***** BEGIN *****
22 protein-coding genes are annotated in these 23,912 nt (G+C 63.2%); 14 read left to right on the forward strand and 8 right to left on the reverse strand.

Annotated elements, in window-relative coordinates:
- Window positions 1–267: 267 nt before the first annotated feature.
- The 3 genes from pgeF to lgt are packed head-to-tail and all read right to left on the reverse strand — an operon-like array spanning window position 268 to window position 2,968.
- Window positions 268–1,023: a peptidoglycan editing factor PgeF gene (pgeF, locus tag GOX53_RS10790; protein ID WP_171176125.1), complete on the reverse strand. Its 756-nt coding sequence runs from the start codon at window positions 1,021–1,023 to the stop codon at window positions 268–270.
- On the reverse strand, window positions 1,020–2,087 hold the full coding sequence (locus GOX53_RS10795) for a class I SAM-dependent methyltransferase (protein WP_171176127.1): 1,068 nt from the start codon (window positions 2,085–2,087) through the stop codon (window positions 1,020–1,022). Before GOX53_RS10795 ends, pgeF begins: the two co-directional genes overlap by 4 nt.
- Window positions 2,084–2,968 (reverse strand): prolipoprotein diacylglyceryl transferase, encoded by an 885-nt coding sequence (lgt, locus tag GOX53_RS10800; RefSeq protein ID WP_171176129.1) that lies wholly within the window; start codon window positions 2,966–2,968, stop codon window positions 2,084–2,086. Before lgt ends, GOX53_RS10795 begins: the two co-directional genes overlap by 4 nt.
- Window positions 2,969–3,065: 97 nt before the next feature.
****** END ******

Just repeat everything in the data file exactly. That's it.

22 protein-coding genes are annotated in these 23,912 nt (G+C 63.2%); 14 read left to right on the forward strand and 8 right to left on the reverse strand.

Annotated elements, in window-relative coordinates:
- Window positions 1–267: 267 nt before the first annotated feature.
- The 3 genes from pgeF to lgt are packed head-to-tail and all read right to left on the reverse strand — an operon-like array spanning window position 268 to window position 2,968.
- Window positions 268–1,023: a peptidoglycan editing factor PgeF gene (pgeF, locus tag GOX53_RS10790; protein ID WP_171176125.1), complete on the reverse strand. Its 756-nt coding sequence runs from the start codon at window positions 1,021–1,023 to the stop codon at window positions 268–270.
- On the reverse strand, window positions 1,020–2,087 hold the full coding sequence (locus GOX53_RS10795) for a class I SAM-dependent methyltransferase (protein WP_171176127.1): 1,068 nt from the start codon (window positions 2,085–2,087) through the stop codon (window positions 1,020–1,022). Before GOX53_RS10795 ends, pgeF begins: the two co-directional genes overlap by 4 nt.
- Window positions 2,084–2,968 (reverse strand): prolipoprotein diacylglyceryl transferase, encoded by an 885-nt coding sequence (lgt, locus tag GOX53_RS10800; RefSeq protein ID WP_171176129.1) that lies wholly within the window; start codon window positions 2,966–2,968, stop codon window positions 2,084–2,086. Before lgt ends, GOX53_RS10795 begins: the two co-directional genes overlap by 4 nt.
- Window positions 2,969–3,065: 97 nt before the next feature.